Great Tabago, BVI
One of the greatest things about the Virgin Islands, from a boaters perspective, is the relative closeness of about 100 rocks, cays and islands. That’s about how many land masses make up the Virgin Islands. And being so close together gives you many options to choose from. It also gives you a great deal of shelter when navigating between the islands. In most cases you don’t have to stay exposed to big seas for very long. (There are exceptions to this, called “snotty seas” where you can’t hide anywhere.)
That said, we occasionally experience conditions down here that don’t require you to tuck and dodge. Conditions that you’d find on a small lake (or Megan’s Bay) Conditions so calm that you get a nice reflection from the sky.
We recently had 4 days in a row of flat flat flat conditions. It was incredible and a great time to be on the water. My guests kept mentioning that Deja Blue was a very smooth ride. “That she is.” I’d reply. “That she is.” (No reason to go messin with a perfectly good compliment. Of course the captain has something to do with a smooth ride as well. ; )
Most all of you know of White Bay on the southern shore of Jost Van Dyke. It’s home to such famous beach bars as Ivan’s, Sedi’s and The Soggy Dollar. You also probably know on the south shore, Great Harbor, home of Jost’s Customs House and the original Foxy’s. And some of you may even know Little Harbor which is where you’ll find Sydney’s Peace and Love. If any of you have been out with me then you surely know Diamond Cay home of my favorite restaurant, Foxy’s Taboo. (good eatin!)
But is that it? Is that all there is to Jost? Nope. There’s a whole coast line of Jost that most people don’t get to see. The Other Side of Jost Van Dyke. The North Shore of Jost Van Dyke. This Video contains a glimpse of Jost’s north coast. It’s been edited down in time to show you just some typical coast line and this natural phenomenon that I thought was really cool where the waves caused a cloud of mist to shoot into the air.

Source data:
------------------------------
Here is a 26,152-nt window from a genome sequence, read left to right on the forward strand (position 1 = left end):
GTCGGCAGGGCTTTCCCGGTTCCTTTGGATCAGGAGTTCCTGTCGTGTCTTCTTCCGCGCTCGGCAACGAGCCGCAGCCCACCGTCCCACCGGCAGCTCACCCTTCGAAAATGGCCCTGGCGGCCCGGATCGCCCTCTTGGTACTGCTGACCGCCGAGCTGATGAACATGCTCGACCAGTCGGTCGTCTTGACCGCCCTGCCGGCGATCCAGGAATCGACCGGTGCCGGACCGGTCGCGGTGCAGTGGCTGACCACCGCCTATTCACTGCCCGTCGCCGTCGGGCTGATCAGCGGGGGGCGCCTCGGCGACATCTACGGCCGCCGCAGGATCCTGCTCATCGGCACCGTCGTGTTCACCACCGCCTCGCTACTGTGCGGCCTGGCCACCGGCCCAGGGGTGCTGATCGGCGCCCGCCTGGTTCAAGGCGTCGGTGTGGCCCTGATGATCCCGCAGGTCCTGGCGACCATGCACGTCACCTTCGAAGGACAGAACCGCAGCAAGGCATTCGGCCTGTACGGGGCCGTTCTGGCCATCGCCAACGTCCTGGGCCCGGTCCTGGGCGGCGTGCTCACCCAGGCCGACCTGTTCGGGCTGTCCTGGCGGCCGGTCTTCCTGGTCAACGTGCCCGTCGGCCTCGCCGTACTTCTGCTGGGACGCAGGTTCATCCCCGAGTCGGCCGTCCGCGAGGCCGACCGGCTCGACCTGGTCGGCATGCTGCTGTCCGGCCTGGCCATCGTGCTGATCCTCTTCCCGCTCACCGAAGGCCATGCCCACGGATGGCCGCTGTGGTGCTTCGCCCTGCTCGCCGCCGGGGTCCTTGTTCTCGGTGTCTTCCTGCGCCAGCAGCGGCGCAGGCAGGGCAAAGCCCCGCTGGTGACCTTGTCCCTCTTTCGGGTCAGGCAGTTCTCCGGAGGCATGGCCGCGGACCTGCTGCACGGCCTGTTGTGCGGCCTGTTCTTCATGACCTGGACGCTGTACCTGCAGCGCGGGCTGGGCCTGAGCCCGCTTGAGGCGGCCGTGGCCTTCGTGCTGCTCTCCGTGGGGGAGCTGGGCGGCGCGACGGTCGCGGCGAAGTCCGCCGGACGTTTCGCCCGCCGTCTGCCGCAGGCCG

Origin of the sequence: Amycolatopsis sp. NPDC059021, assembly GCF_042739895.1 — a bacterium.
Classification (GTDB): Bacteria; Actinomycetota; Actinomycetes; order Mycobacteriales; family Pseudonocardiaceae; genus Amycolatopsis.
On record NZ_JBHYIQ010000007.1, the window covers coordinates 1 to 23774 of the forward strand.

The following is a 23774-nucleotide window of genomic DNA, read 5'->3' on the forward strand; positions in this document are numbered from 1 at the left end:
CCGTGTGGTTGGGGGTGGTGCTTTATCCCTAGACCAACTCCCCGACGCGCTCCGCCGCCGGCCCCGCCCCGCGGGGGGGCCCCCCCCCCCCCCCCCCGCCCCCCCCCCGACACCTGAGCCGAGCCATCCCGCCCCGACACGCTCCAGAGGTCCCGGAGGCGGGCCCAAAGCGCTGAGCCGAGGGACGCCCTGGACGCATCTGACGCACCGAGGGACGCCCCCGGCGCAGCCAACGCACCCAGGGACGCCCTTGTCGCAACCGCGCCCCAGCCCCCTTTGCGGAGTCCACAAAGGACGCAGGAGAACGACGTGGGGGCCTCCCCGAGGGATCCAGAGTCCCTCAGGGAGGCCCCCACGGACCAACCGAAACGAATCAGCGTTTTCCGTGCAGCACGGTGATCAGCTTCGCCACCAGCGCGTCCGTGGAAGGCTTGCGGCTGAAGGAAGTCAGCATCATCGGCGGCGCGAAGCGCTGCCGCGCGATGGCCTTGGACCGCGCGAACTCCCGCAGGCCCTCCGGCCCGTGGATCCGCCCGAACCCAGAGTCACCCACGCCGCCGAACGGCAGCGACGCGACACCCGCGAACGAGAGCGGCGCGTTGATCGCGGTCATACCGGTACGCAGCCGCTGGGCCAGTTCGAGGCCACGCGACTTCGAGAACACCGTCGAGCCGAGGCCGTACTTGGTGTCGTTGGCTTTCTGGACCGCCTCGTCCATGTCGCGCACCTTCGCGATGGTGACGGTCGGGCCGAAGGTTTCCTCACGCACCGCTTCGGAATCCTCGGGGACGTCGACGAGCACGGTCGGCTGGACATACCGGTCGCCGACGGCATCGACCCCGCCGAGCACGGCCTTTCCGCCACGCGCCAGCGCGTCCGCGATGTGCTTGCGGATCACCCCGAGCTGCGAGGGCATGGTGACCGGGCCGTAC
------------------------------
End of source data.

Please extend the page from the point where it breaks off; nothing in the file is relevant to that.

For more great (or not so) click [videos]
There’s no way to pull this off without the feeling that someone has put their thumbs in their ears and is sticking out their tongue at you. That someone is unintentionally me.
Here are some sunset photos taken along the way. (Sigh) That’s right, we got great sunsets as well. Even better when viewed from the water.
Sunset over St Thomas
Sunset at The Narrows
- Vessup Bay
American Yacht Harbor, St Thomas
This is what the North Swell looks like from my window. (Yes I have a great view.)
The North Swell. You might have heard this term before. It happens a bit here in the Virgin Islands so I’ll give a shot at an explanation. First, we’ll start with a the definition of swell:
A swell is a series of surface gravity waves that is not generated by the local wind.
So no matter what the winds are doing. A swell can occur from another direction and make things interesting. The North Swell comes from the North. Our wave patterns, usually come from the east.
What does the North Swell do? Basically it causes the surf on most beaches to increase to a point that swimming can become hazardous. In regards to boating and beaches, a North Swell in the Virgin Islands can give The Baths a “Red Flag”. (meaning the Parks Dept will shut them down for safety reasons). This can also happen to north shore beaches of Tortola, as well as Trunk Bay on St John. It can also cause a lot of large waves in White Bay on Jost Van Dyke meaning you’ll most likely swim in from your boat as anchoring near the shore will be a challenge.
More times than not, snorkeling on the northern shores suffers from a North Swell as it tends to churn up the waters and reduce visibility. On these days you will most likely find the best snorkeling on southern exposures. But on the flip side, a North Swell increases the number of areas were surfing can be done. Also the North Swell is a necessary component to The Bubbly Pool on Jost Van Dyke actually being bubbly.
The North Swell also leaves north shore waters in an agitated state of turquoise blue which is absolutely beautiful.
New Year’s Eve Sky over the Virgin Islands
This is what the Virgin Islands’ sky was doing just now on Nochevieja or Old Night or New Years Eve. No matter what you call it, hope your celebrations are great and your new year is blessed. (Pronounced BLESS-SAID. That’s Island talk for awesome.)